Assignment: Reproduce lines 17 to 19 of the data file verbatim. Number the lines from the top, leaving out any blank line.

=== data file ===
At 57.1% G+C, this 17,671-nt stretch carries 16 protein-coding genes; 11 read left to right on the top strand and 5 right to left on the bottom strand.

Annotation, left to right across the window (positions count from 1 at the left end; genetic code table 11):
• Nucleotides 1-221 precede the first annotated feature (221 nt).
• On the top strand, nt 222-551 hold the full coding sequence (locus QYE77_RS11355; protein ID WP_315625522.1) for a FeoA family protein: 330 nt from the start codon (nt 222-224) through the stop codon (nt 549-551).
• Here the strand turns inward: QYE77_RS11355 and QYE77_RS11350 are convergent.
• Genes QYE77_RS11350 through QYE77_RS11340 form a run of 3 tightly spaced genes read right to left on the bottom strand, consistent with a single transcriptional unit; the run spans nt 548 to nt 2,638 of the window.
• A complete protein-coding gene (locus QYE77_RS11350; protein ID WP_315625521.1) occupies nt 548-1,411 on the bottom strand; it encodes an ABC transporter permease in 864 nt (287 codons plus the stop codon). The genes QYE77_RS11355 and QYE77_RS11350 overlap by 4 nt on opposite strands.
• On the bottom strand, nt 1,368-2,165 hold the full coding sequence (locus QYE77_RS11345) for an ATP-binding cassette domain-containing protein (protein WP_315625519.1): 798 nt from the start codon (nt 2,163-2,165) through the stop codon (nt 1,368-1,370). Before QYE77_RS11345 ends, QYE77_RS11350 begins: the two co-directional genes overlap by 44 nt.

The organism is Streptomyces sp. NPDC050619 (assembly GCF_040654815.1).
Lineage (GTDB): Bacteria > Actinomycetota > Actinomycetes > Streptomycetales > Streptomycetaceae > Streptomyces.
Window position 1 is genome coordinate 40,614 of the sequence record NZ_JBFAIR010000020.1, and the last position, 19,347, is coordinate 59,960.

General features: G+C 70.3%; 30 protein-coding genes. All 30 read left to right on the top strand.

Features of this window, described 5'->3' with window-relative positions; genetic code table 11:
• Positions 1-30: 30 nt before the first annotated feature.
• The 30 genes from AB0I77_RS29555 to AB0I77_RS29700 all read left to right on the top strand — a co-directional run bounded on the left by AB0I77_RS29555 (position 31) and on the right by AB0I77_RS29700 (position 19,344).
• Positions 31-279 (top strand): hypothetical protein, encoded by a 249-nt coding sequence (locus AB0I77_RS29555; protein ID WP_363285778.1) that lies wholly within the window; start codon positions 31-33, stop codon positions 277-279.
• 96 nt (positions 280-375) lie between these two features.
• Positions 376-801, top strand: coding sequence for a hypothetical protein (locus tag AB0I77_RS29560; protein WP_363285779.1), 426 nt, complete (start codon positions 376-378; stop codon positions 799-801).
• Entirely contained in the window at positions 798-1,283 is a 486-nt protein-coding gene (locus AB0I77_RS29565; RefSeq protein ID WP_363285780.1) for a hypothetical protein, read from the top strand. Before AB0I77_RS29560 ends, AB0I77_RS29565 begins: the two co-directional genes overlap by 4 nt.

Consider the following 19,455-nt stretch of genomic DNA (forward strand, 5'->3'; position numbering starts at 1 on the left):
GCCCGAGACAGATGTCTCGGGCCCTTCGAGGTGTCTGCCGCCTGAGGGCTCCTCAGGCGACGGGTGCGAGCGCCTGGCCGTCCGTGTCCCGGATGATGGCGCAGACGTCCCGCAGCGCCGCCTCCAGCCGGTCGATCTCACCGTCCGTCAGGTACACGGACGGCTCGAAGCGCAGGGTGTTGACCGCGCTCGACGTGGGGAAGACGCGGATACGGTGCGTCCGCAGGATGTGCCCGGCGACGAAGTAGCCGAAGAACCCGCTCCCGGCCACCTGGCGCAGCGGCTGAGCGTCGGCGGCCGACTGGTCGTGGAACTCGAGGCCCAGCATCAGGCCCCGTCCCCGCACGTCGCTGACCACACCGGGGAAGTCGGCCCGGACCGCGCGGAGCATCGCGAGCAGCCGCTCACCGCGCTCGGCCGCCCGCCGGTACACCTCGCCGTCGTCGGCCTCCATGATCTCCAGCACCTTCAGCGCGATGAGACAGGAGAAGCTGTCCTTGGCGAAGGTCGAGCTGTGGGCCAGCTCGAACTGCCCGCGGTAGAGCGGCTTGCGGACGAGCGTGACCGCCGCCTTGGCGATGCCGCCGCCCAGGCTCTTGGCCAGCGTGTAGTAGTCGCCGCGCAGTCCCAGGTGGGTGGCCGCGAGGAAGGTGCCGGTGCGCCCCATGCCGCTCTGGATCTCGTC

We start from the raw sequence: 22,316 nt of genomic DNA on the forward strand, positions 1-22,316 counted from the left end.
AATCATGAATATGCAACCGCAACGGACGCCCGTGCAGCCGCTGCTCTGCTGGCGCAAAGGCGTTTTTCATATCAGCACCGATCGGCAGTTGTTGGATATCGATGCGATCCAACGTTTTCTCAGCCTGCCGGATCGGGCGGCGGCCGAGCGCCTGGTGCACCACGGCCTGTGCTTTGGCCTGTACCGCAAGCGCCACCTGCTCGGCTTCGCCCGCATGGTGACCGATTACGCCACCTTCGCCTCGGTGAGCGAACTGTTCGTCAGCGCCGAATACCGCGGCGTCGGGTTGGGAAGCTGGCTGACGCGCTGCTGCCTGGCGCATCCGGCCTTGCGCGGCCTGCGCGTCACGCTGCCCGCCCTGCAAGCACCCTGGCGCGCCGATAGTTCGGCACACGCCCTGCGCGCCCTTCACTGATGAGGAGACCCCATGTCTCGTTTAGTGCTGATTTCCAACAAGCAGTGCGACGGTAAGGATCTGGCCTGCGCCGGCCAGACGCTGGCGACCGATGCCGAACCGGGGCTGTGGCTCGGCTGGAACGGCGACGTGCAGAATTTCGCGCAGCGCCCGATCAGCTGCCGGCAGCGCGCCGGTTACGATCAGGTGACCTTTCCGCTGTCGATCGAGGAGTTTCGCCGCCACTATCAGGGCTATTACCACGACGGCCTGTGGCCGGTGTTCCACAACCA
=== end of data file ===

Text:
• 96 nt (positions 280-375) lie between these two features.
• Positions 376-801, top strand: coding sequence for a hypothetical protein (locus tag AB0I77_RS29560; protein WP_363285779.1), 426 nt, complete (start codon positions 376-378; stop codon positions 799-801).
• Entirely contained in the window at positions 798-1,283 is a 486-nt protein-coding gene (locus AB0I77_RS29565; RefSeq protein ID WP_363285780.1) for a hypothetical protein, read from the top strand. Before AB0I77_RS29560 ends, AB0I77_RS29565 begins: the two co-directional genes overlap by 4 nt.